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My thoughts on craft beer


Even though I live in a country known (at least to us living here) for its backward alcohol policy (Hey, let’s save people from the evils of alcohol by taxing the hell out of the mildest of alcoholic drinks, beer, thus encouraging them to buy cheap clear booze by the bucketful from overseas!) a few brave souls have actually founded new breweries even here. Also, our national state-owned alcohol monopoly that is the only company allowed to sell anything above 4,7% abv has actually started to import some beers that aren’t the usual run of the mill lager. This despite its apparent previous ambition of selling only wine which is of course the drink of choice of the civilized person that is only consumed with fine food, never with the intention of getting tipsy, heaven forbid. (The staff in the shops of the afore-mentioned monopoly seem to be highly conditioned to offer advice on food pairings to the point that you can rarely escape the place with a bottle of wine without hearing how well the white goes with fish and the red goes with meat). But I went on a bit of a tangent here…

As things stand, “Craft Beer” (the term used in my native language, handcrafted, has slightly different connotations than the English one that evokes images of smiths in their workshops and such)  is raising its head over here as well and there is a bit of a hype about new breweries. Now, this is all fine and I’m happy to see new breweries open up but there is also a different side to this that I don’t think is particularly healthy for beer culture in general. First of all, the term itself doesn’t mean anything. Simply put, making a batch of say, 3000 litres isn’t any different from making 30 000 litres or what ever is the size of a batch of beer from any large common lager brewery. You’ve moved past the point of  crushing the malt by a hand rolled mill and lifting the kettle from the stove to cool it in your sink. You’re not doing it “by hand” and there’s nothing that separates a “Craft” brewery from any other brewery but the size of the hardware. Bigger batches require bigger pumps, boiling vessels and so on but there isn’t any reason why that huge apparatus of the multinational brewery couldn’t be used to brew say a top fermenting hoppy pale ale instead of a tasteless lager. So purely from this point of view I find the term a bit silly at best and a cynical form of marketing at worst.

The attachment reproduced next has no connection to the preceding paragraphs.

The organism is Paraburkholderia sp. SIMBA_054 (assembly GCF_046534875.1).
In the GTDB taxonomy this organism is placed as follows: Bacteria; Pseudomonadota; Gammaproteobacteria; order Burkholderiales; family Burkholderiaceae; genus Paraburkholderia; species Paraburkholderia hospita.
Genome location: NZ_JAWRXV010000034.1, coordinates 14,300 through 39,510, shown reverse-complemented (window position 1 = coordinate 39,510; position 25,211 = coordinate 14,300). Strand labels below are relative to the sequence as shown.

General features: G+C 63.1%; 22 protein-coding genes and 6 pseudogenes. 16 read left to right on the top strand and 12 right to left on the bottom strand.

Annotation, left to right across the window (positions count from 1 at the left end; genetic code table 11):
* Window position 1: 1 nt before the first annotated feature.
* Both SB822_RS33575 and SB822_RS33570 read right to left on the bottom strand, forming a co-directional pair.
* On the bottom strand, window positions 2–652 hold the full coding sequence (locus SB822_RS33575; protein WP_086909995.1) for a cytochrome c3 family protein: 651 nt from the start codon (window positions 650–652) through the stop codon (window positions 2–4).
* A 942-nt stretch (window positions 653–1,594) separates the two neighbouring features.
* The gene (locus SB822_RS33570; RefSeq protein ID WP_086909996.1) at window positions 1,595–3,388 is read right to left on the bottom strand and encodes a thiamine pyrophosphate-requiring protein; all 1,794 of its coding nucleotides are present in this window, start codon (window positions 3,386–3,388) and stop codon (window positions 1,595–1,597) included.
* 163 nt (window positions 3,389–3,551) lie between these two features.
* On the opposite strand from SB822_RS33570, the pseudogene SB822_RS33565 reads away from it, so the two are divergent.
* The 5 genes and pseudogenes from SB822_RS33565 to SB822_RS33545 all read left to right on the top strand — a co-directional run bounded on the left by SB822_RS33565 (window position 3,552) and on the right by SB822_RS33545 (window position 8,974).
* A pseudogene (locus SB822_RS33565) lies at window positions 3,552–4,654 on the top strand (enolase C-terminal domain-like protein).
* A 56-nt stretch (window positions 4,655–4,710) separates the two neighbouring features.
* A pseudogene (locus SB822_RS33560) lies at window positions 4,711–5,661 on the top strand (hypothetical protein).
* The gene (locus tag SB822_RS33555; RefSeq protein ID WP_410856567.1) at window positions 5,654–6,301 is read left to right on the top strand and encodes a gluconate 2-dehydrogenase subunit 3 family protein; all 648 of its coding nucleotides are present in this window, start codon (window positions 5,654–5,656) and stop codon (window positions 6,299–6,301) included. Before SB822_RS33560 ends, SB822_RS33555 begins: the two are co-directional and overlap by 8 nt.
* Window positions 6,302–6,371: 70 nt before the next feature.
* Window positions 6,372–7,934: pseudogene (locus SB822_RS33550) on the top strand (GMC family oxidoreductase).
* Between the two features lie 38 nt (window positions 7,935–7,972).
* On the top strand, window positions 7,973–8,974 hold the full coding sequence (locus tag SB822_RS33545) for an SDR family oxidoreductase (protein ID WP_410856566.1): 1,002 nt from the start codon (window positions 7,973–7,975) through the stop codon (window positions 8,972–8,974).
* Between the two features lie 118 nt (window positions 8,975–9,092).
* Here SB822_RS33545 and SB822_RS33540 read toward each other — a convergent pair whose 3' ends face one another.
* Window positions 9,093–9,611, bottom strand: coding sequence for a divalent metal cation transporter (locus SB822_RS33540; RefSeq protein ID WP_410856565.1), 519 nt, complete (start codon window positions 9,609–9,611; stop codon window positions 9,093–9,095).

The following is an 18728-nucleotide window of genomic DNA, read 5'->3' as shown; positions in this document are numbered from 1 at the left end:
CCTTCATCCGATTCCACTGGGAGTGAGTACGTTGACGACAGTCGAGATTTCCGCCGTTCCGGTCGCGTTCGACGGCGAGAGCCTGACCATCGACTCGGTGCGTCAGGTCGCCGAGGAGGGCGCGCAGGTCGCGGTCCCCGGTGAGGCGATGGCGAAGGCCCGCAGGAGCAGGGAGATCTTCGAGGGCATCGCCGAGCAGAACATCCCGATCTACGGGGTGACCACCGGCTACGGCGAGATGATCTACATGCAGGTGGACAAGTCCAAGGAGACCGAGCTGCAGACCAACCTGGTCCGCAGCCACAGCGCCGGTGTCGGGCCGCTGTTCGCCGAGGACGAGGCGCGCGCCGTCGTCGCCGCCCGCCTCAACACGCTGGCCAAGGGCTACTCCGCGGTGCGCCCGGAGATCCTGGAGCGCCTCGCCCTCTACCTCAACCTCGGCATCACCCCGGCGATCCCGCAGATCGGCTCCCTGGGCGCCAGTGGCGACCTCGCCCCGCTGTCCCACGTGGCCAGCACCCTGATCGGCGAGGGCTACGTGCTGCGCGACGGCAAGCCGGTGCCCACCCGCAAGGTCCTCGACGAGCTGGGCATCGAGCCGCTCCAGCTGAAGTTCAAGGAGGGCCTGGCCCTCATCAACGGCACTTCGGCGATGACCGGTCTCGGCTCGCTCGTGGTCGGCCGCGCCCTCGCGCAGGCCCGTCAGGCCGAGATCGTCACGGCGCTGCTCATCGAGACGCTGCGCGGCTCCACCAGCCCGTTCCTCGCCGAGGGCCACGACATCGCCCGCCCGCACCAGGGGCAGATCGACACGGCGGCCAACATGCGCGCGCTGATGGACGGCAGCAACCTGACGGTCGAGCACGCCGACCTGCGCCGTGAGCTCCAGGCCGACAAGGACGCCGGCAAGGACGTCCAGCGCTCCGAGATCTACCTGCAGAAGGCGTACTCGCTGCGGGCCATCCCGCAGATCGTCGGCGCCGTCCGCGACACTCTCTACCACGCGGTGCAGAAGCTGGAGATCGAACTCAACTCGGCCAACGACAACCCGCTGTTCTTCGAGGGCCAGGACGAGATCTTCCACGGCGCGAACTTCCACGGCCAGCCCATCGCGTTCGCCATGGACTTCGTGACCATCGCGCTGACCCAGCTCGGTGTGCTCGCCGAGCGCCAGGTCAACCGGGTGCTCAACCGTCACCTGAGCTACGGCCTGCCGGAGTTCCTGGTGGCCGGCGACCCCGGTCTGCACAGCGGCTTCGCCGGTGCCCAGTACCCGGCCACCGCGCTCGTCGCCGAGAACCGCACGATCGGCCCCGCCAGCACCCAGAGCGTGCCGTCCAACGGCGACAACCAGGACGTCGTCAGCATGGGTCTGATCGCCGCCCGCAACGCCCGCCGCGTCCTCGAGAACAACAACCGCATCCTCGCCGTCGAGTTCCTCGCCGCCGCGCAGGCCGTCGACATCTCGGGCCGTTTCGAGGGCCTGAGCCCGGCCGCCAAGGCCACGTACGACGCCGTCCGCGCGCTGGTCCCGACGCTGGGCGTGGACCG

Secondly, and I’m sad to say this, smaller isn’t always better. Some of the offers from these “Craft” breweries have tasted pretty damn horrible. Calling bad beer “Craft” or “Limited” doesn’t make it suddenly better. It’s still crap, just rarer crap. Also to make a point, one of the better IPA’s on tap that I tasted last year was made by one of the bigger breweries that usually brews that much maligned tasteless lager. It’s not that they can’t make tastier beer (making a lager is technically much harder than brewing a top-fermenting ale especially with the consistency that it’s made in large-scale breweries) rather, it’s not in their interest to do so. They have a fine tuned industry producing a product that sells well and little incentive to change that.

Based on this I just find the whole implied message that “Craft” is better to be total bull. As beer drinkers, we should demand good, tasty beer, no matter what the size of the brewery producing it. Yes, often tasty beer is produced by a small brewery but we should be careful not to fall in to a mindset that smaller is better and avoid paying excessively for “limited edition” hyped up beer that is mediocre. Judging a beer by the size of the brewery making it is as smart as judging a book by its cover. What’s in the glass counts, nothing else.


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